Reducing the tourbillon’s rotational speed by 75% yields considerable energy savings. The rotating cage is smaller and has less mass, so its rotary motion requires less energy as well. Furthermore, the balance is freed from the weight of the rotating cage, which yields a further reduction in its energy requirements. Montblanc’s innovative device requires more than 30% less energy than conventional constructions, and this is advantageous for the functioning of the split-second chronograph. Another essential benefit ensues from separating the balance and the rotating cage: the accuracy of the balance’s amplitude is improved because the balance is not influenced by the inertia of the cage.
Due to the ExoTourbillon’s innovative configuration and despite the greater mechanical complexity of the split-second chronograph, the rattrapante can function more precisely. It can at the same time rely on the same barrel and the same power reserve as the basic chronograph movement. These advantages would not have been possible in a chronograph that does not rely on the patented ExoTourbillon construction.
Thanks to a patented energy-saving mechanism in the ExoTourbillon Rattrapante, the precision of measurements of the overall elapsed time and the intervening intervals by the ExoTourbillon with chronograph function is wed with a cleverly designed split-second function.
Regulator dial with second time zone and day/night indicator
The ExoTourbillon Rattrapante shows the ordinary time of day or night as do regulator clocks, the faces of which give the main stage to the minute-hand, while the hour-hand slowly circles its subdial at “6 o’clock”. This is a charming allusion to the historical long-case regulator clocks that kept time more than two centuries ago in the offices of shipping companies at major harbours, in the ateliers of famous watch manufactories and in the ministries of the world powers. This
display is augmented on the dial of the ExoTourbillon split-second chronograph by an indicator for the time in a second zone, a complication which enjoys increasingly strong popularity in our modern era of unlimited mobility. The smaller dial at “6 o’clock” accordingly bears two hour-hands: the upper and skeletonised hand shows the hour in the current local time zone, while its underlying and greyish companion indicates the hour in one’s home zone. These two hands sweep their circles one above the other and indicate the same hour when the wearer is in his home time zone. But when the watch’s owner travels to another time zone, he presses the button at the “8” to reset the local-time hour-hand in hourly increments. The little 24-hour display, which keeps the user informed about the current time in his home zone, is located at the right beside the subdial for the hours.
The grand theatre of haute horlogerie
The new ExoTourbillon Rattrapante offers an unconventional face, which serves as a grand stage for meaningful mechanisms. The viewer’s gaze enters into an elaborate three-dimensional structure that gives a sculptural quality to this timepiece.
The partially openwork dial of the ExoTourbillon and the transparent pane of sapphire crystal in the back of the case offer deep and rewarding insights. The regulator dial is a multipart construction of massive gold. Its primary surface is plated with rhodium and adorned with a grainé décor, the area around the tourbillon is recessed slightly. It is surrounded by a flange (réhaut) that’s calibrated with a readily legible fifth-of-a-second scale for the chronograph and that simultaneously shows the sequential minutes. All other scales are crafted as grand feu enamel appliques. The applied scale for the continually running second-hand is at the “9”, the chronograph’s counter for thirty elapsed minutes is at the “3”, and the bipartite enamel applique at the “6” hosts the hours display in two time zones and the 24-hour display for the home time. Grand feu enamel ranks among the oldest and most sophisticated techniques for decorating precious timepieces. It’s also the longest-lasting embellishment, which preserves its colour and gleam for centuries.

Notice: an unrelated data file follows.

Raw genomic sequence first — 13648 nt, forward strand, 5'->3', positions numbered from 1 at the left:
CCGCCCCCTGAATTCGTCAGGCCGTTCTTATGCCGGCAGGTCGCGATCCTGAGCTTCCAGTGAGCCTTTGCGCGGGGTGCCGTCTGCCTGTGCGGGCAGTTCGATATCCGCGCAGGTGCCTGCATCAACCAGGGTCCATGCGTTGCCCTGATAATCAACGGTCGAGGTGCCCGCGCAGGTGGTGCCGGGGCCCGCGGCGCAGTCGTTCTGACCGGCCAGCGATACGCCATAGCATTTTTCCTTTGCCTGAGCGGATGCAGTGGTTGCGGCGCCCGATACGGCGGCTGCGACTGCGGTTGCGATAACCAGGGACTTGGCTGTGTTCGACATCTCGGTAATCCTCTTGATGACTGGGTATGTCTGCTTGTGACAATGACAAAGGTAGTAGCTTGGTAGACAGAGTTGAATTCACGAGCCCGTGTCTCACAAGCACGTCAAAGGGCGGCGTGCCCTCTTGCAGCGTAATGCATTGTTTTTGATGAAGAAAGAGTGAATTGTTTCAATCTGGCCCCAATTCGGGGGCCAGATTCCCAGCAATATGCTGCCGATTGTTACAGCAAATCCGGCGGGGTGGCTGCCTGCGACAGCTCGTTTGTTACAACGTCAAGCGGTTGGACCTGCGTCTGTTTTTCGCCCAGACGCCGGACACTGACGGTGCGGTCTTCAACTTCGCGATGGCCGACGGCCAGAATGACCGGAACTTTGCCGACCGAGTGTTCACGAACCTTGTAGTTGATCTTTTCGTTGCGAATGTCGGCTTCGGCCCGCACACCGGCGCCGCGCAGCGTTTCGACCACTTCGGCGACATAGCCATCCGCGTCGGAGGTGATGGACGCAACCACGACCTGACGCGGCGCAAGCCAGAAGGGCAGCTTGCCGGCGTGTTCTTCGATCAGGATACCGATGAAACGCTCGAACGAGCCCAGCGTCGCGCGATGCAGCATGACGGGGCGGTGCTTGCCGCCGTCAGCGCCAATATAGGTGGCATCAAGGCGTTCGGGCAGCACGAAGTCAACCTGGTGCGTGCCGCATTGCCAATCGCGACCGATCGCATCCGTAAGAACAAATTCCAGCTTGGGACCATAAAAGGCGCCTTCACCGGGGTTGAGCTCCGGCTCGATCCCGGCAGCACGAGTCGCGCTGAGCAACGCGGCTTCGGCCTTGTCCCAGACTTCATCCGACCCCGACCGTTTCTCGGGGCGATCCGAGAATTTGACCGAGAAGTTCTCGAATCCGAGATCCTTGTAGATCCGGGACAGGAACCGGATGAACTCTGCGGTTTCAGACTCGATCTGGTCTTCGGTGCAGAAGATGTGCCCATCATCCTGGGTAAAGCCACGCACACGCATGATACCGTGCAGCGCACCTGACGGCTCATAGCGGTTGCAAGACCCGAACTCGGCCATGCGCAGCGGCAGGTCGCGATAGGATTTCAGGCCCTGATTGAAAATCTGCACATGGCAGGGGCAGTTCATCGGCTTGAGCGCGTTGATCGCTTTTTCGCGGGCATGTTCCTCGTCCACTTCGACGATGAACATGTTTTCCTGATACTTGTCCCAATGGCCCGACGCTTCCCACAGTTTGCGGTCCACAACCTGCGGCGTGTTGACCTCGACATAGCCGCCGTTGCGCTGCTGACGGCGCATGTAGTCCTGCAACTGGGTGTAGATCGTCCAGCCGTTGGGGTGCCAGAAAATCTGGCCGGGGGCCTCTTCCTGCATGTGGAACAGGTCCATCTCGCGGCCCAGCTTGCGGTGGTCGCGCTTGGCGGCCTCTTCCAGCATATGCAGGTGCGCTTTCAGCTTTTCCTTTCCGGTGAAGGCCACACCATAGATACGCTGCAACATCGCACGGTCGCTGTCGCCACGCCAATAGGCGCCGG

Limited Edition in 18 Karat White Gold
Laborious handcraftsmanship, invested in each ExoTourbillon Rattrapante from the Montblanc Collection Villeret 1858, naturally limits the number of watches in the series of this grandes complications timepieces. The model is therefore available only in a strictly limited edition of eighteen watches, each with an 18 karat white gold case.
The circular gold case measures 47 mm in diameter, is polished to a high-gloss finish, and bears a highly domed sapphire crystal with vertically descending flanks (forme chevée) that optimally complements the distinctive shape of the case. The screwed back includes a sapphire crystal viewing window through which a connoisseur can admire the full beauty of the elaborate mechanisms of this chronograph with additional split-second function. The chronograph’s column-wheel is visible at “6 o’clock”; the split-second column-wheel can be seen near the split-second button; and between the two, an aficionado will find the artistically shaped coupling-, braking- and heart-levers, as well as the split-second clamps with their springs. The edges of these components are bevelled, their surfaces are brushed, and their flanks bear fine, elongated embellishments. The perfection of these elaborate decorations is assured only when
they’re crafted by hand. Their bright gleam contrasts beautifully with Geneva waves on the bridges, glossy red jewels, and gold-plated wheels.
This new collector’s item from the Montblanc Collection Villeret 1858 is affixed to a black alligator-leather wristband equipped with a pronged buckle made of 18 karat white gold.